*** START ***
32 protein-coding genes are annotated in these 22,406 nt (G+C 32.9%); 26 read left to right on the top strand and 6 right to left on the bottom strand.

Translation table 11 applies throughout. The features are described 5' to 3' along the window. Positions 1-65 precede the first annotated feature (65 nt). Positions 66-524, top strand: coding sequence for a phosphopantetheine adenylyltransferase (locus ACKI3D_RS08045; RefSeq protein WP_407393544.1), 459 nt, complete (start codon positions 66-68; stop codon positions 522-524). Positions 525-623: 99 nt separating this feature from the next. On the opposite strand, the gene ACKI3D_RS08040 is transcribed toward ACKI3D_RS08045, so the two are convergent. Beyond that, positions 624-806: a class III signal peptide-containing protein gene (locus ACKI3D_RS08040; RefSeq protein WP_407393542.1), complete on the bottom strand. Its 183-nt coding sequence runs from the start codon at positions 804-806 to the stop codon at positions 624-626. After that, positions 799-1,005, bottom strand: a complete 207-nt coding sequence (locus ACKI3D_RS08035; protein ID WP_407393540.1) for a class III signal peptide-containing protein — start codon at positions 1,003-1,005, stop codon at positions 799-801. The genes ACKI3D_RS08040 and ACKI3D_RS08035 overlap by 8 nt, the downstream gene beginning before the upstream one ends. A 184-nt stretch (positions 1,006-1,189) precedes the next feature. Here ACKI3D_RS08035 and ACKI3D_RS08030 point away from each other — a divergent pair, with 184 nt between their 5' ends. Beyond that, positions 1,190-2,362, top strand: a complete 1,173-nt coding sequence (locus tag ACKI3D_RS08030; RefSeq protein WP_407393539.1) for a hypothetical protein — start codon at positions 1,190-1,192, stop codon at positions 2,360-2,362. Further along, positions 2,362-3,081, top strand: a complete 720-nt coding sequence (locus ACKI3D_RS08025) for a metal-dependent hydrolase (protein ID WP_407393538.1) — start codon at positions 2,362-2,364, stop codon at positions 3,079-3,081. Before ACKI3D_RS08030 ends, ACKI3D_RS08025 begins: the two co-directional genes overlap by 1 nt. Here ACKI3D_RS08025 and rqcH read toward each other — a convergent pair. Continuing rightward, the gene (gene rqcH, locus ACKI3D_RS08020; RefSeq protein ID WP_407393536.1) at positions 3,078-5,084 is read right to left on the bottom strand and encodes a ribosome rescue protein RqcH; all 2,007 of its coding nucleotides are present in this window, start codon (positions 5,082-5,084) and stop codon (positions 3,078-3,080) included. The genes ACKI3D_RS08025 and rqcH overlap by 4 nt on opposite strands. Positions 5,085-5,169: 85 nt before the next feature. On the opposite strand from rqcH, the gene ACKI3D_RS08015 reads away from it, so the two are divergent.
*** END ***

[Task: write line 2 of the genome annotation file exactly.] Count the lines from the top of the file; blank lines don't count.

Translation table 11 applies throughout. The features are described 5' to 3' along the window. Positions 1-65 precede the first annotated feature (65 nt). Positions 66-524, top strand: coding sequence for a phosphopantetheine adenylyltransferase (locus ACKI3D_RS08045; RefSeq protein WP_407393544.1), 459 nt, complete (start codon positions 66-68; stop codon positions 522-524). Positions 525-623: 99 nt separating this feature from the next. On the opposite strand, the gene ACKI3D_RS08040 is transcribed toward ACKI3D_RS08045, so the two are convergent. Beyond that, positions 624-806: a class III signal peptide-containing protein gene (locus ACKI3D_RS08040; RefSeq protein WP_407393542.1), complete on the bottom strand. Its 183-nt coding sequence runs from the start codon at positions 804-806 to the stop codon at positions 624-626. After that, positions 799-1,005, bottom strand: a complete 207-nt coding sequence (locus ACKI3D_RS08035; protein ID WP_407393540.1) for a class III signal peptide-containing protein — start codon at positions 1,003-1,005, stop codon at positions 799-801. The genes ACKI3D_RS08040 and ACKI3D_RS08035 overlap by 8 nt, the downstream gene beginning before the upstream one ends. A 184-nt stretch (positions 1,006-1,189) precedes the next feature. Here ACKI3D_RS08035 and ACKI3D_RS08030 point away from each other — a divergent pair, with 184 nt between their 5' ends. Beyond that, positions 1,190-2,362, top strand: a complete 1,173-nt coding sequence (locus tag ACKI3D_RS08030; RefSeq protein WP_407393539.1) for a hypothetical protein — start codon at positions 1,190-1,192, stop codon at positions 2,360-2,362. Further along, positions 2,362-3,081, top strand: a complete 720-nt coding sequence (locus ACKI3D_RS08025) for a metal-dependent hydrolase (protein ID WP_407393538.1) — start codon at positions 2,362-2,364, stop codon at positions 3,079-3,081. Before ACKI3D_RS08030 ends, ACKI3D_RS08025 begins: the two co-directional genes overlap by 1 nt. Here ACKI3D_RS08025 and rqcH read toward each other — a convergent pair. Continuing rightward, the gene (gene rqcH, locus ACKI3D_RS08020; RefSeq protein ID WP_407393536.1) at positions 3,078-5,084 is read right to left on the bottom strand and encodes a ribosome rescue protein RqcH; all 2,007 of its coding nucleotides are present in this window, start codon (positions 5,082-5,084) and stop codon (positions 3,078-3,080) included. The genes ACKI3D_RS08025 and rqcH overlap by 4 nt on opposite strands. Positions 5,085-5,169: 85 nt before the next feature. On the opposite strand from rqcH, the gene ACKI3D_RS08015 reads away from it, so the two are divergent.